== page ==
This is the final post in a series that I’ve worked through on my favorite thoughts from Laura Vanderkam’s book, Off the Clock, which I found particularly pertinent to my life as a wife, mom to three, business owner, school volunteer, church member, friend, daughter, sister, and the list goes on.  And I know that many of you wear those same hats.

A few of the people who top my list.

First We Decide

If our goal is to attain that ‘off the clock’ feeling of time slowing, space to breath and seemingly all the time for what matters most to us, then it would follow the people closest to us are a great use of our time.  We see that this meaningful interaction requires deciding to give someone attention—without thought of what you may be missing or what else you could be doing.  

The people closest to us are worth the bother!  And they don’t just help us pass the time, but they can make the hours spent together that much sweeter.  This is such an important thing for me to remember when I get caught up in my daily grind of three children at home for the summer; with inevitable arguments, messy bedrooms,and all the rest that comes with raising three kids.  The best I can do is focus on the relationships I am building with each one.  

Then Create Space

So the question remains:  how do we create this space for relationships?  If the past is any indication, I know that waiting for the time to come when I’ll be completely finished working or cleaning up the house, or be otherwise completely relieved of all outside tasks is never coming.  If I waited for that to happen before I had quality time with each child or a date night with my husband, I’d be waiting forever. I know I have to prioritize those times ahead of at least some of my work and all of my household chores.  

If you’ve been following this series, you know I am a fan of the bullet journal and in addition to daily planning, it helps me keep yearly and monthly goals.  I plan in three categories: Personal, Professional, and Relationships. Setting some kind of intention at each juncture helps me at least become aware of the time I am or am not spending on each of my most important relationships:  my marriage, with each of my children, and then with various friends and extended family members.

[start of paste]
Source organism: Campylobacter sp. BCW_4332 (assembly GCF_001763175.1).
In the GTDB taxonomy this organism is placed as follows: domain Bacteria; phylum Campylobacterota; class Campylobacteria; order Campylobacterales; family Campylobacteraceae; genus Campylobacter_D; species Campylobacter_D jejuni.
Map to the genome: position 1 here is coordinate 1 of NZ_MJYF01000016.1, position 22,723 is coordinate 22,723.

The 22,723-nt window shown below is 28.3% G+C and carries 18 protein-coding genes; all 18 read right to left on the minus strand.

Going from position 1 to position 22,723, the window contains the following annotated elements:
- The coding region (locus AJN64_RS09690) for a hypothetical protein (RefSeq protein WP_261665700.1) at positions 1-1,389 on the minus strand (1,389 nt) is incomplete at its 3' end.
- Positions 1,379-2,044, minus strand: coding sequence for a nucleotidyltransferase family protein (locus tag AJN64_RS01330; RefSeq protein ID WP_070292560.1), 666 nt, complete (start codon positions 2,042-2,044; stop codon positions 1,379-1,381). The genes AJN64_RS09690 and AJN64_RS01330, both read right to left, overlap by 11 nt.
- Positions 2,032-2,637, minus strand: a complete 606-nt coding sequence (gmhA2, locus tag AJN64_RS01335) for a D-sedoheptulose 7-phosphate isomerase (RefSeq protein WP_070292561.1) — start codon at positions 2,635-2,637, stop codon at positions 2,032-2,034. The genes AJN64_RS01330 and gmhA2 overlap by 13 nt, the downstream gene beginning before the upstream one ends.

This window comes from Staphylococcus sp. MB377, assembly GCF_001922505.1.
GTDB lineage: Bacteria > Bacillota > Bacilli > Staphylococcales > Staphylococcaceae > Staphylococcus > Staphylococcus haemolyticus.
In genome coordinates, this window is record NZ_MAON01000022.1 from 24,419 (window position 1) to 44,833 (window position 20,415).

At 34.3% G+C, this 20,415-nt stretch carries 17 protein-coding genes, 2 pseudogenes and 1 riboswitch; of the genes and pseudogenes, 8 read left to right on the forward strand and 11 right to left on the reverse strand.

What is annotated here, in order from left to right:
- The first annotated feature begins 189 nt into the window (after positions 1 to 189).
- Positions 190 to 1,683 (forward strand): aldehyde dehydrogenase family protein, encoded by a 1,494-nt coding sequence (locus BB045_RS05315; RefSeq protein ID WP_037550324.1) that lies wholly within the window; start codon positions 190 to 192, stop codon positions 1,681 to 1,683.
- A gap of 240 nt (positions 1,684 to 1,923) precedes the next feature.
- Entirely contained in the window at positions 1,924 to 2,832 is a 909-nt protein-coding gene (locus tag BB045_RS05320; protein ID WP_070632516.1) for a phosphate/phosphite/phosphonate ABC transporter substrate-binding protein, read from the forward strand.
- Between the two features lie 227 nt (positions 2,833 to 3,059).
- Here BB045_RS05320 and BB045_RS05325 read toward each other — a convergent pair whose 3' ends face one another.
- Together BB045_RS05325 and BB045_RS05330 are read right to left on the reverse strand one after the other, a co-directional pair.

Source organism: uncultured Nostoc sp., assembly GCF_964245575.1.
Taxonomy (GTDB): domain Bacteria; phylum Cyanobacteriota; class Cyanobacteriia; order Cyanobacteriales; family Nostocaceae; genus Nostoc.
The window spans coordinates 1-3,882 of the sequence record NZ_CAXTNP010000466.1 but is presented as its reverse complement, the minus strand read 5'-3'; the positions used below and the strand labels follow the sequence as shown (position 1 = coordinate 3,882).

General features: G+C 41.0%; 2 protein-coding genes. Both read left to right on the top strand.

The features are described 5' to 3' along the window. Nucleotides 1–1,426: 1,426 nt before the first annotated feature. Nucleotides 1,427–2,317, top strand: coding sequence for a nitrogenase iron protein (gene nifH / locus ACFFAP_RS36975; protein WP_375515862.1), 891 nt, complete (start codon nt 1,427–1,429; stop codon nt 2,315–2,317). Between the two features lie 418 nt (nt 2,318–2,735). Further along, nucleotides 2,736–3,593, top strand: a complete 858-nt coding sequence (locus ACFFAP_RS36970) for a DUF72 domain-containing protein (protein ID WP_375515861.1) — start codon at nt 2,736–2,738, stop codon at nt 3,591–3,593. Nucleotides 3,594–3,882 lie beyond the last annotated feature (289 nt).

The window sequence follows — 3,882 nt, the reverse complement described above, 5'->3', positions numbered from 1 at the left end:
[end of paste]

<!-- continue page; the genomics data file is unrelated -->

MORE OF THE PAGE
At the beginning of this year, my husband and I set a goal to have a date with each child, alone, once a month–so each quarter we’d see all three of our children in this one on two format.  After just a couple of months, we realized that is just not feasible and changed the goal to have a date with one child every other month and a family date with everyone in the other months.  

The basic point is that planning in this time is important.  Whether you have time to devote a whole day to a relationship or just a few minutes at bedtime, they can both be beneficial.  Vanderkam quips that you would not show up at work at 9 am with no plans until 1 pm, and when you arrive home at 6 pm with no plan or structure, that time can get sucked away with Netflix instead of dedicated, meaningful interaction with your children, spouse or friends.  Planning well means we prioritize these tasks.

Reaching Out

Vanderkam references Reach Out, by Molly Beck, which I promptly purchased and have almost finished.  She encourages ‘reaching out’ to colleagues, friends and acquaintances on most days of the week to increase your professional network.  I was struck by her message but want to take it further to my family ties. I have grandparents, aunts, uncles, cousins and other more distant family members who I have seen more regularly in the past, who have become distances due to proximity and time, but want to rekindle some of those connections.  And I love the discipline of sending one note or call per day. Building a routine to stay accountable to myself and reach my goals.

This chapter prompted me to reach out to a group of moms in my neighborhood and church that all met up last summer for a discussion of a Christian podcast (Don’t Mom Alone is still fabulous if you want to check it out!) that we all listened to.  This summer I didn’t get started as early as I wanted to, but didn’t give up and we finally started getting together last week for a new study of Bob Goff’s, Love Does.

Take a moment to consider your relationship goals for the rest of the year.  What will you prioritize? How will you create memories with the people that you care about?  What will you gain from giving the gift of time?

Have you read “Off the Clock”?  What were your favorite takeaways?  I just lent my copy to a friend, but when it is returned to me, I’d love to lend it to you!  Reach out and let’s keep in touch! Because you are a great use of my time.